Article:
After the War • The U.S. and Spain agreed to stop fighting on August 12th, 1898. • As a result of the Spanish American war the United States acquired control of Puerto Rico, Guam, and the Philippines. • The acquisition of the Philippines brought up the heaviest debate over imperialism.
Annexing the Philippines For Annexation • Believed the United States had a duty to spread its values overseas. • Philippines had economic and strategic value that should not fall into the hands of other countries. Controversy raged in the United States over whether to annex the Philippines. • Against Annexation • Believed annexation would violate the ideal of self-government • Did not want oppression to occur; The United States should not export racism and violence • Some Americans believed annexation would increase immigration to the United States.
The Philippines Arguments in favor of annexation: • New Markets, investments, naval bases. • Take over and “Christianize” the islands. • Other countries would take it if we didn’t.
Anti-Imperialist League • This league formed to help re-affirm that people of all races, religions, and ethnic backgrounds had the right to life, liberty, and the pursuit of happiness. • Many anti-imperialists believed that the U.S. was as bad as the Spanish were against the Cubans.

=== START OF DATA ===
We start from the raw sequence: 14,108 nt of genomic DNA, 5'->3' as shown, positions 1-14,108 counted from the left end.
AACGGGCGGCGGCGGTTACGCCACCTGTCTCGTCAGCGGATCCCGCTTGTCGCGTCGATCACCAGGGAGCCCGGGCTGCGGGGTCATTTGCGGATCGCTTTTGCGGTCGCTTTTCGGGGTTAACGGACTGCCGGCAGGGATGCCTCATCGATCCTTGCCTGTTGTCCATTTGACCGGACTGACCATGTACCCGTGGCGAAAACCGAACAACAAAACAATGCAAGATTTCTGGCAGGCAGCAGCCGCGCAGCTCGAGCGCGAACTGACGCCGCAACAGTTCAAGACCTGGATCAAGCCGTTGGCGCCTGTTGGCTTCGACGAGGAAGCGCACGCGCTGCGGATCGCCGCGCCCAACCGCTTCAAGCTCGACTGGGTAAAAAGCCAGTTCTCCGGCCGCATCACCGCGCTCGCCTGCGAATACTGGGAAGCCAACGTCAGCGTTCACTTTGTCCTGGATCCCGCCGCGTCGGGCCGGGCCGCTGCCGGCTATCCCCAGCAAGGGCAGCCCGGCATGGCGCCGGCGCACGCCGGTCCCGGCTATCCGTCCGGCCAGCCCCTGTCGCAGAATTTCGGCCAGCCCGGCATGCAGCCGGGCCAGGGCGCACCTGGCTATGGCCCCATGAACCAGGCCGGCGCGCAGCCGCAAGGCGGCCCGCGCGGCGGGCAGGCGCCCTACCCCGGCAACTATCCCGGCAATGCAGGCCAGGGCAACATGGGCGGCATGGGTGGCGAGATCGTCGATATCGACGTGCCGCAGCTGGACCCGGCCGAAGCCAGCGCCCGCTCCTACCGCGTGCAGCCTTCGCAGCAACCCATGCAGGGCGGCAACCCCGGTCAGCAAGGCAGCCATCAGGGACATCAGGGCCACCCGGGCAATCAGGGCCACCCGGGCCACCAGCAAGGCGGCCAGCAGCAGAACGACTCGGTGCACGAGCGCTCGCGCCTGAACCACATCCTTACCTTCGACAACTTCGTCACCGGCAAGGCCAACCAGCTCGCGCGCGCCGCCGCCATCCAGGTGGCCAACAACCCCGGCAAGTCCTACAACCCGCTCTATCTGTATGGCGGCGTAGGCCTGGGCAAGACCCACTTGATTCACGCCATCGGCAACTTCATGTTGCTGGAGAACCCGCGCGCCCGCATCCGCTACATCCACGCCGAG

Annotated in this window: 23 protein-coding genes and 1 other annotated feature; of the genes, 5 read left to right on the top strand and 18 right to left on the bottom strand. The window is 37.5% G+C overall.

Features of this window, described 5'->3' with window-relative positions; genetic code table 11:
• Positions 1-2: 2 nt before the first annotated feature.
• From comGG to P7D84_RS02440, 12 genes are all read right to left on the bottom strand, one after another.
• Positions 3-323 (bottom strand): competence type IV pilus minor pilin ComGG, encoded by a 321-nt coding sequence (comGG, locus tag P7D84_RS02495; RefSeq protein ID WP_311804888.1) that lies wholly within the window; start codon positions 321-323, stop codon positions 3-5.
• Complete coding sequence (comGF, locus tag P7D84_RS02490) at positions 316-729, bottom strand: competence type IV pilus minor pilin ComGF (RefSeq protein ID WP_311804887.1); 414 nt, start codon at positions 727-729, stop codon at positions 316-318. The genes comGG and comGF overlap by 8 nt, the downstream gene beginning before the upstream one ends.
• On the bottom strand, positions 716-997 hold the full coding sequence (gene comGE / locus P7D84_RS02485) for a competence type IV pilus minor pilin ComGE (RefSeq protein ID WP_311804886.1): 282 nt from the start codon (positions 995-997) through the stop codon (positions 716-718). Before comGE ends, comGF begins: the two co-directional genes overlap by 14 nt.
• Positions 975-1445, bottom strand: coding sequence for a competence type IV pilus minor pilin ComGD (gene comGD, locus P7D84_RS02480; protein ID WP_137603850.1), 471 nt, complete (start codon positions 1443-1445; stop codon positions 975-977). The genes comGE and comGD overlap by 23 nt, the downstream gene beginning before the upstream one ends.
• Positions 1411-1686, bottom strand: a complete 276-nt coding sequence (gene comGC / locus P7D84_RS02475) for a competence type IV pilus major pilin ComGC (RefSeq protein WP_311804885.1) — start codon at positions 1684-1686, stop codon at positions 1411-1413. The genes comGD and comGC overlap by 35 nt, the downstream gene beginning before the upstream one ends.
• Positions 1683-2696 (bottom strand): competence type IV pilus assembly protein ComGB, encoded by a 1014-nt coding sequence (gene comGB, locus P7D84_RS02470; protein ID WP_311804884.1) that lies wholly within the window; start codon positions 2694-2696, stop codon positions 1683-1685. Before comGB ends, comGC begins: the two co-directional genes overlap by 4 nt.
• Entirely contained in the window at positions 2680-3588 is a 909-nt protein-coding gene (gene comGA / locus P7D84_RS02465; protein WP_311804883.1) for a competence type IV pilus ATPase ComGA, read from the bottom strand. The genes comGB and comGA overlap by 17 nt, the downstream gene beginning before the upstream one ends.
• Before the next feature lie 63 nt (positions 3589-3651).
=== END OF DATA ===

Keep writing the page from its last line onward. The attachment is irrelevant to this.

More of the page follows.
Anti-Imperialism • There were many people who spoke out against imperialism including: -Mark Twain -Andrew Carnegie -Jane Addams -Samuel Gompers
Platt Amendment • This agreement gave the U.S. the right to intervene in Cuban affairs if necessary.
WILLIAM MCKINLEY McKinley was well like by the American people. He helped the U.S. to gain victory over Spain in the Spanish American War. Theodore Roosevelt was selected as his vice president by the Republicans to keep him in a back seat position in the government.
President McKinley’s House in Canton • After winning the nomination for President, McKinley went home and conducted his famous "front porch campaign."
McKinley Goes to New York • McKinley arriving at the Pan-American Exhibition in Buffalo, New York on September 4, 1901. • He was to give a speech on Sept. 6th.
The Assassination • After the president’s speech he stood in the entrance of a building to greet people and shake their hands. • People filed in two by two and narrowed down single file when they reached the president. • A man in a plain gray suit approached the president. Noticing that the man had his right hand wrapped McKinley reached out to shake his left.
Assassination • The man sprang forward and fired two shots • A group of men began to beat the gunman severely. • McKinley called out “Don’t hurt him”.
Leon Czolgosz • As McKinley laid dying he told his security people to be careful how the told his wife. • The gunman was a proclaimed “anarchist”. • Since 1894, anarchists had taken responsibility for killing the leaders of France, Italy, and Austria. Five months before McKinley’s assassination Britain’s Prince of Wales narrowly escaped an anarchist’s bullet.
THEODORE ROOSEVELT The youngest American to become President of the United States.